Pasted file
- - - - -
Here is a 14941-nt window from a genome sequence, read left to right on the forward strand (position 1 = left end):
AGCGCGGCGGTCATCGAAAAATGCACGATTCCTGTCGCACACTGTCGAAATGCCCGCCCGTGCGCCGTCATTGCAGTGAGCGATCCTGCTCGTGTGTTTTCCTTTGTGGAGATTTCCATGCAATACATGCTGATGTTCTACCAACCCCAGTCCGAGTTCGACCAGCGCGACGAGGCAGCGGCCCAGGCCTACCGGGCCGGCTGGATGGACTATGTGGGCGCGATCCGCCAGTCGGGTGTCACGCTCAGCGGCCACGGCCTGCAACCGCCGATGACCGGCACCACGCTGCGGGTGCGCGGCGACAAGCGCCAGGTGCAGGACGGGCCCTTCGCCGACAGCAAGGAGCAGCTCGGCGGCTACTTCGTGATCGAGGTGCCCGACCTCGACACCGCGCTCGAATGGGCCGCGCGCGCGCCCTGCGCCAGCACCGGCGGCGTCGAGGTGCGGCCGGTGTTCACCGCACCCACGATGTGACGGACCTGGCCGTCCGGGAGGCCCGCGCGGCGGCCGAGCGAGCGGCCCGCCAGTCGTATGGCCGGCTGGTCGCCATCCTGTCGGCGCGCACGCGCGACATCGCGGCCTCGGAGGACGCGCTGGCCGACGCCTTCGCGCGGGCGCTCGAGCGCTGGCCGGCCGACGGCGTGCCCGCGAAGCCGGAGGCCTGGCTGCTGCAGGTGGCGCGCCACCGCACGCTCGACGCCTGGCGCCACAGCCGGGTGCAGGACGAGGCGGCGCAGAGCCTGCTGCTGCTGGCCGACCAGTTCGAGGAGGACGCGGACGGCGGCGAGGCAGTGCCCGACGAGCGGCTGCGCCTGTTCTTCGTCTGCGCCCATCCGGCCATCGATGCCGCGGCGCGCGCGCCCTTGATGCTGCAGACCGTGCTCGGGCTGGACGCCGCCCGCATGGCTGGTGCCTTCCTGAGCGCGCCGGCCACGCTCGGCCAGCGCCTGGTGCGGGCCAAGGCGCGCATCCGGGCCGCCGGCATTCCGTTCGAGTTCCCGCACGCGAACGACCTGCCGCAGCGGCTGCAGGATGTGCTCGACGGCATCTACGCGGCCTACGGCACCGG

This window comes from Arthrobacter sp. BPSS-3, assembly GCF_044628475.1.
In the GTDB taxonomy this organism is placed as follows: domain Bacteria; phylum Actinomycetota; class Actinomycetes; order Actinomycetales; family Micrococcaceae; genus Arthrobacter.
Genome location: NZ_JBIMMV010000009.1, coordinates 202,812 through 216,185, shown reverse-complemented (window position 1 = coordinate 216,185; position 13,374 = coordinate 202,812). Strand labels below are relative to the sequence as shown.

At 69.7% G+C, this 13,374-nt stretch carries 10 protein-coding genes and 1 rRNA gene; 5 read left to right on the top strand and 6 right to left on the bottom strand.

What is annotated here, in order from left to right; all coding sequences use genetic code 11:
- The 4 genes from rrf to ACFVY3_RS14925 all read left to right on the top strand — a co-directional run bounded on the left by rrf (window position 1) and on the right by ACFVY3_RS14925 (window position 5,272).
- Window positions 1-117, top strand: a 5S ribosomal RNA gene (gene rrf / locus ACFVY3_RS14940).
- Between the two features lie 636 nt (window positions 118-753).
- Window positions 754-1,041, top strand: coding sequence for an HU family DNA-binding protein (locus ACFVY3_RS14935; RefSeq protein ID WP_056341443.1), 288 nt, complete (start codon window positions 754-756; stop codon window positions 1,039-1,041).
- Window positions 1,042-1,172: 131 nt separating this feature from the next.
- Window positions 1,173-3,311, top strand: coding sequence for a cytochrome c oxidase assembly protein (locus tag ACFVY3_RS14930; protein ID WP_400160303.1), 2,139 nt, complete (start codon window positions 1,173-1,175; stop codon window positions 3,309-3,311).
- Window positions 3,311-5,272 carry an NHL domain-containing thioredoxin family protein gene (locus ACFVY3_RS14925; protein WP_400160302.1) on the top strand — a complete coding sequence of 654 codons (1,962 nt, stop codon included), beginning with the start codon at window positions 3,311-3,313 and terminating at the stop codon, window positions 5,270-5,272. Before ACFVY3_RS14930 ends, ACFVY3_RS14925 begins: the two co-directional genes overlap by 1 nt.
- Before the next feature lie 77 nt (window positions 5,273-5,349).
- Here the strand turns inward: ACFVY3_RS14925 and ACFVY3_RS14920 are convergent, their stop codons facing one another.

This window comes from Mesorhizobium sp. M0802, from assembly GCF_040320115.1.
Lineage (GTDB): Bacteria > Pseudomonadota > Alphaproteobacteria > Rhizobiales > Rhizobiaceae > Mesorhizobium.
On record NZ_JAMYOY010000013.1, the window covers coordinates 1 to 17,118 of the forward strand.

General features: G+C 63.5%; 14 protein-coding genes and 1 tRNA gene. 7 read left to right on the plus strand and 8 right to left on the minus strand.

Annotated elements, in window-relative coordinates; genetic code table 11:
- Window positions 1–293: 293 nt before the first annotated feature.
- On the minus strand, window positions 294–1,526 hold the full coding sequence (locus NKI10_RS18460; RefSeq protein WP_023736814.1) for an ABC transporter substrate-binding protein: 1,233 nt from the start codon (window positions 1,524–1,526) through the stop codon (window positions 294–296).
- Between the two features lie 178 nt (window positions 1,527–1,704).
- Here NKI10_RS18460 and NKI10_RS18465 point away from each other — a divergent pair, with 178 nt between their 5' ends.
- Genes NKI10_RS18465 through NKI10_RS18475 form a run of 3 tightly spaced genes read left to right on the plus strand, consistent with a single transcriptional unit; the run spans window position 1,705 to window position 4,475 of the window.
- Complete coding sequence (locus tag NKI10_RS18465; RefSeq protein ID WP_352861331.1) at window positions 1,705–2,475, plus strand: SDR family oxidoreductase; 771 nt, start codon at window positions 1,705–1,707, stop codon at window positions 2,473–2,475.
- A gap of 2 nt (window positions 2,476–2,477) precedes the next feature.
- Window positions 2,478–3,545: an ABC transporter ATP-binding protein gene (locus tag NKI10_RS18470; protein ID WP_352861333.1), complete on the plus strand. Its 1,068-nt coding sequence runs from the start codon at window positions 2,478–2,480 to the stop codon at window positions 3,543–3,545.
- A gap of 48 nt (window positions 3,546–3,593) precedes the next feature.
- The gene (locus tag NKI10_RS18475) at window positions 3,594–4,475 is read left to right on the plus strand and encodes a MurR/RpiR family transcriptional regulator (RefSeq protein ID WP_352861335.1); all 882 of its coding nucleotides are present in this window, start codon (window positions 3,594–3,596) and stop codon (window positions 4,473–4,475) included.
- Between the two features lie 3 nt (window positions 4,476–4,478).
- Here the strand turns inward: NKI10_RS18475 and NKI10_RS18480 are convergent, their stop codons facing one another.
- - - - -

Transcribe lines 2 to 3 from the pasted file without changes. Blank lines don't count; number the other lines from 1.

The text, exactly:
AGCGCGGCGGTCATCGAAAAATGCACGATTCCTGTCGCACACTGTCGAAATGCCCGCCCGTGCGCCGTCATTGCAGTGAGCGATCCTGCTCGTGTGTTTTCCTTTGTGGAGATTTCCATGCAATACATGCTGATGTTCTACCAACCCCAGTCCGAGTTCGACCAGCGCGACGAGGCAGCGGCCCAGGCCTACCGGGCCGGCTGGATGGACTATGTGGGCGCGATCCGCCAGTCGGGTGTCACGCTCAGCGGCCACGGCCTGCAACCGCCGATGACCGGCACCACGCTGCGGGTGCGCGGCGACAAGCGCCAGGTGCAGGACGGGCCCTTCGCCGACAGCAAGGAGCAGCTCGGCGGCTACTTCGTGATCGAGGTGCCCGACCTCGACACCGCGCTCGAATGGGCCGCGCGCGCGCCCTGCGCCAGCACCGGCGGCGTCGAGGTGCGGCCGGTGTTCACCGCACCCACGATGTGACGGACCTGGCCGTCCGGGAGGCCCGCGCGGCGGCCGAGCGAGCGGCCCGCCAGTCGTATGGCCGGCTGGTCGCCATCCTGTCGGCGCGCACGCGCGACATCGCGGCCTCGGAGGACGCGCTGGCCGACGCCTTCGCGCGGGCGCTCGAGCGCTGGCCGGCCGACGGCGTGCCCGCGAAGCCGGAGGCCTGGCTGCTGCAGGTGGCGCGCCACCGCACGCTCGACGCCTGGCGCCACAGCCGGGTGCAGGACGAGGCGGCGCAGAGCCTGCTGCTGCTGGCCGACCAGTTCGAGGAGGACGCGGACGGCGGCGAGGCAGTGCCCGACGAGCGGCTGCGCCTGTTCTTCGTCTGCGCCCATCCGGCCATCGATGCCGCGGCGCGCGCGCCCTTGATGCTGCAGACCGTGCTCGGGCTGGACGCCGCCCGCATGGCTGGTGCCTTCCTGAGCGCGCCGGCCACGCTCGGCCAGCGCCTGGTGCGGGCCAAGGCGCGCATCCGGGCCGCCGGCATTCCGTTCGAGTTCCCGCACGCGAACGACCTGCCGCAGCGGCTGCAGGATGTGCTCGACGGCATCTACGCGGCCTACGGCACCGG

This window comes from Arthrobacter sp. BPSS-3, assembly GCF_044628475.1.